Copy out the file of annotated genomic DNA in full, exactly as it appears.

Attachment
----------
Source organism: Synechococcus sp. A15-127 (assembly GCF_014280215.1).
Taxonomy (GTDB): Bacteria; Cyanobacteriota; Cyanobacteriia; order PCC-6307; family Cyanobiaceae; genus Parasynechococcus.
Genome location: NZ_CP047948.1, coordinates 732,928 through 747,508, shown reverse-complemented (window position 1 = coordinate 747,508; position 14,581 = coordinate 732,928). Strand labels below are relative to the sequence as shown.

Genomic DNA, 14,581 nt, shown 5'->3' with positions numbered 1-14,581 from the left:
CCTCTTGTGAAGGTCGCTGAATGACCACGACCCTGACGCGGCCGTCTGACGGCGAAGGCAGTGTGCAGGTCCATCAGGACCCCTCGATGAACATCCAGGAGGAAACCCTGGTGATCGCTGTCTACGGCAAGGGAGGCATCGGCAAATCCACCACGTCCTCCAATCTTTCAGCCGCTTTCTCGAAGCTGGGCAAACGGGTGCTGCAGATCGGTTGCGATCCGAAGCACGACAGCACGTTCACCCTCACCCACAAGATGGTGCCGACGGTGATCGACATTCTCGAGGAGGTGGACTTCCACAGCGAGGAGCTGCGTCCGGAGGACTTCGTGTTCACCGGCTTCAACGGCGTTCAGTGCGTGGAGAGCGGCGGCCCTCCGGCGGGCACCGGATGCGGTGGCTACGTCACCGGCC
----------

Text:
Source organism: Synechococcus sp. A15-127 (assembly GCF_014280215.1).
Taxonomy (GTDB): Bacteria; Cyanobacteriota; Cyanobacteriia; order PCC-6307; family Cyanobiaceae; genus Parasynechococcus.
Genome location: NZ_CP047948.1, coordinates 732,928 through 747,508, shown reverse-complemented (window position 1 = coordinate 747,508; position 14,581 = coordinate 732,928). Strand labels below are relative to the sequence as shown.

Genomic DNA, 14,581 nt, shown 5'->3' with positions numbered 1-14,581 from the left:
CCTCTTGTGAAGGTCGCTGAATGACCACGACCCTGACGCGGCCGTCTGACGGCGAAGGCAGTGTGCAGGTCCATCAGGACCCCTCGATGAACATCCAGGAGGAAACCCTGGTGATCGCTGTCTACGGCAAGGGAGGCATCGGCAAATCCACCACGTCCTCCAATCTTTCAGCCGCTTTCTCGAAGCTGGGCAAACGGGTGCTGCAGATCGGTTGCGATCCGAAGCACGACAGCACGTTCACCCTCACCCACAAGATGGTGCCGACGGTGATCGACATTCTCGAGGAGGTGGACTTCCACAGCGAGGAGCTGCGTCCGGAGGACTTCGTGTTCACCGGCTTCAACGGCGTTCAGTGCGTGGAGAGCGGCGGCCCTCCGGCGGGCACCGGATGCGGTGGCTACGTCACCGGCC